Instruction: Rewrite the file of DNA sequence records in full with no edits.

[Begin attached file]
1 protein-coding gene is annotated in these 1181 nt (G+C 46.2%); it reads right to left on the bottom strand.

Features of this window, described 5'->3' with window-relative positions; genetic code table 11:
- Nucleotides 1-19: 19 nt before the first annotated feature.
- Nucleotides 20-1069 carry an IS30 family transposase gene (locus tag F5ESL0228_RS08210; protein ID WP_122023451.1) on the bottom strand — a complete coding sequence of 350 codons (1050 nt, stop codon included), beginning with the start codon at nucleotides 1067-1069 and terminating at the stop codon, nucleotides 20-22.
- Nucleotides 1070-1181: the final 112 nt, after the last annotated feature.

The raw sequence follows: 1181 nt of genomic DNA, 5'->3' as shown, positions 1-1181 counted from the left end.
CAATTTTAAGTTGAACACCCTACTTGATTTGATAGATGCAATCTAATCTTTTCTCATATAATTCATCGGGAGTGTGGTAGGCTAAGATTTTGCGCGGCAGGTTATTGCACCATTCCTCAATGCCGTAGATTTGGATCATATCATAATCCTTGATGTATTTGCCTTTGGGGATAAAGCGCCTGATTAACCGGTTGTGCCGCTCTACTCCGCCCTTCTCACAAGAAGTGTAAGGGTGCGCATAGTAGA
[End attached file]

1 protein-coding gene is annotated in these 1181 nt (G+C 46.2%); it reads right to left on the bottom strand.

Features of this window, described 5'->3' with window-relative positions; genetic code table 11:
- Nucleotides 1-19: 19 nt before the first annotated feature.
- Nucleotides 20-1069 carry an IS30 family transposase gene (locus tag F5ESL0228_RS08210; protein ID WP_122023451.1) on the bottom strand — a complete coding sequence of 350 codons (1050 nt, stop codon included), beginning with the start codon at nucleotides 1067-1069 and terminating at the stop codon, nucleotides 20-22.
- Nucleotides 1070-1181: the final 112 nt, after the last annotated feature.

The raw sequence follows: 1181 nt of genomic DNA, 5'->3' as shown, positions 1-1181 counted from the left end.
CAATTTTAAGTTGAACACCCTACTTGATTTGATAGATGCAATCTAATCTTTTCTCATATAATTCATCGGGAGTGTGGTAGGCTAAGATTTTGCGCGGCAGGTTATTGCACCATTCCTCAATGCCGTAGATTTGGATCATATCATAATCCTTGATGTATTTGCCTTTGGGGATAAAGCGCCTGATTAACCGGTTGTGCCGCTCTACTCCGCCCTTCTCACAAGAAGTGTAAGGGTGCGCATAGTAGA